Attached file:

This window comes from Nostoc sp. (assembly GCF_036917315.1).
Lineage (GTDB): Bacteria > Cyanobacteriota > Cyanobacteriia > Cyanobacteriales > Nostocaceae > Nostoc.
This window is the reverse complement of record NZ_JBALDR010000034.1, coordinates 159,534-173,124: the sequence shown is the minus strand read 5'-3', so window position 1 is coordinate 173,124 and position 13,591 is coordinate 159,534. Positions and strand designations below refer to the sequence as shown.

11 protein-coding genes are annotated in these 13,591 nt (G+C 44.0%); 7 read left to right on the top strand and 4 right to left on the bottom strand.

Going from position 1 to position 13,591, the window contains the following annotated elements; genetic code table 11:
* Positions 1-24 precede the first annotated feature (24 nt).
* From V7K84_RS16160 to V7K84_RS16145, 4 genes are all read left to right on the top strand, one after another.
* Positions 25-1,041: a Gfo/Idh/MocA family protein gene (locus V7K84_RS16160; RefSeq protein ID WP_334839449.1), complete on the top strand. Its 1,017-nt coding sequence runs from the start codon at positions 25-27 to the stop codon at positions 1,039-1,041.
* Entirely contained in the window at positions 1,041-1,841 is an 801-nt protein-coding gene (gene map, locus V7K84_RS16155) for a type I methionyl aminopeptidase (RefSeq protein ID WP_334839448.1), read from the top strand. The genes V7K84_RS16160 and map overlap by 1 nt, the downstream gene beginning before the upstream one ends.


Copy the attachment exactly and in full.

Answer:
This window comes from Nostoc sp. (assembly GCF_036917315.1).
Lineage (GTDB): Bacteria > Cyanobacteriota > Cyanobacteriia > Cyanobacteriales > Nostocaceae > Nostoc.
This window is the reverse complement of record NZ_JBALDR010000034.1, coordinates 159,534-173,124: the sequence shown is the minus strand read 5'-3', so window position 1 is coordinate 173,124 and position 13,591 is coordinate 159,534. Positions and strand designations below refer to the sequence as shown.

11 protein-coding genes are annotated in these 13,591 nt (G+C 44.0%); 7 read left to right on the top strand and 4 right to left on the bottom strand.

Going from position 1 to position 13,591, the window contains the following annotated elements; genetic code table 11:
* Positions 1-24 precede the first annotated feature (24 nt).
* From V7K84_RS16160 to V7K84_RS16145, 4 genes are all read left to right on the top strand, one after another.
* Positions 25-1,041: a Gfo/Idh/MocA family protein gene (locus V7K84_RS16160; RefSeq protein ID WP_334839449.1), complete on the top strand. Its 1,017-nt coding sequence runs from the start codon at positions 25-27 to the stop codon at positions 1,039-1,041.
* Entirely contained in the window at positions 1,041-1,841 is an 801-nt protein-coding gene (gene map, locus V7K84_RS16155) for a type I methionyl aminopeptidase (RefSeq protein ID WP_334839448.1), read from the top strand. The genes V7K84_RS16160 and map overlap by 1 nt, the downstream gene beginning before the upstream one ends.